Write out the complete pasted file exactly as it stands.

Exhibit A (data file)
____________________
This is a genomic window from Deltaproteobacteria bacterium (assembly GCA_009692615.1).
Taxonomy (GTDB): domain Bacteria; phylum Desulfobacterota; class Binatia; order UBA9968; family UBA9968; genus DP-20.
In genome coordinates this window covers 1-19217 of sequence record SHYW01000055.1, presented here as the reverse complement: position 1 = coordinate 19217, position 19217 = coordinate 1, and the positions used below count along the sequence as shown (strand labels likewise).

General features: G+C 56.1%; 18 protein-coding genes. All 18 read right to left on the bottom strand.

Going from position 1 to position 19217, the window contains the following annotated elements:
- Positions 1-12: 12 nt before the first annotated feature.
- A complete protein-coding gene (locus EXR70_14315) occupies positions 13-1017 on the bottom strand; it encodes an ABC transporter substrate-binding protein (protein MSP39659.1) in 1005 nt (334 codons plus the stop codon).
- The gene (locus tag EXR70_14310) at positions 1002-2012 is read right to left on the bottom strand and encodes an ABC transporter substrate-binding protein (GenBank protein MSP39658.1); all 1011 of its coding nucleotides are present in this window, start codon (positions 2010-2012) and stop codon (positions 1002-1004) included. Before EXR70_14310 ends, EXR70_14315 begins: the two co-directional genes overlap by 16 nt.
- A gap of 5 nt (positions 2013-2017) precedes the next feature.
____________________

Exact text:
This is a genomic window from Deltaproteobacteria bacterium (assembly GCA_009692615.1).
Taxonomy (GTDB): domain Bacteria; phylum Desulfobacterota; class Binatia; order UBA9968; family UBA9968; genus DP-20.
In genome coordinates this window covers 1-19217 of sequence record SHYW01000055.1, presented here as the reverse complement: position 1 = coordinate 19217, position 19217 = coordinate 1, and the positions used below count along the sequence as shown (strand labels likewise).

General features: G+C 56.1%; 18 protein-coding genes. All 18 read right to left on the bottom strand.

Going from position 1 to position 19217, the window contains the following annotated elements:
- Positions 1-12: 12 nt before the first annotated feature.
- A complete protein-coding gene (locus EXR70_14315) occupies positions 13-1017 on the bottom strand; it encodes an ABC transporter substrate-binding protein (protein MSP39659.1) in 1005 nt (334 codons plus the stop codon).
- The gene (locus tag EXR70_14310) at positions 1002-2012 is read right to left on the bottom strand and encodes an ABC transporter substrate-binding protein (GenBank protein MSP39658.1); all 1011 of its coding nucleotides are present in this window, start codon (positions 2010-2012) and stop codon (positions 1002-1004) included. Before EXR70_14310 ends, EXR70_14315 begins: the two co-directional genes overlap by 16 nt.
- A gap of 5 nt (positions 2013-2017) precedes the next feature.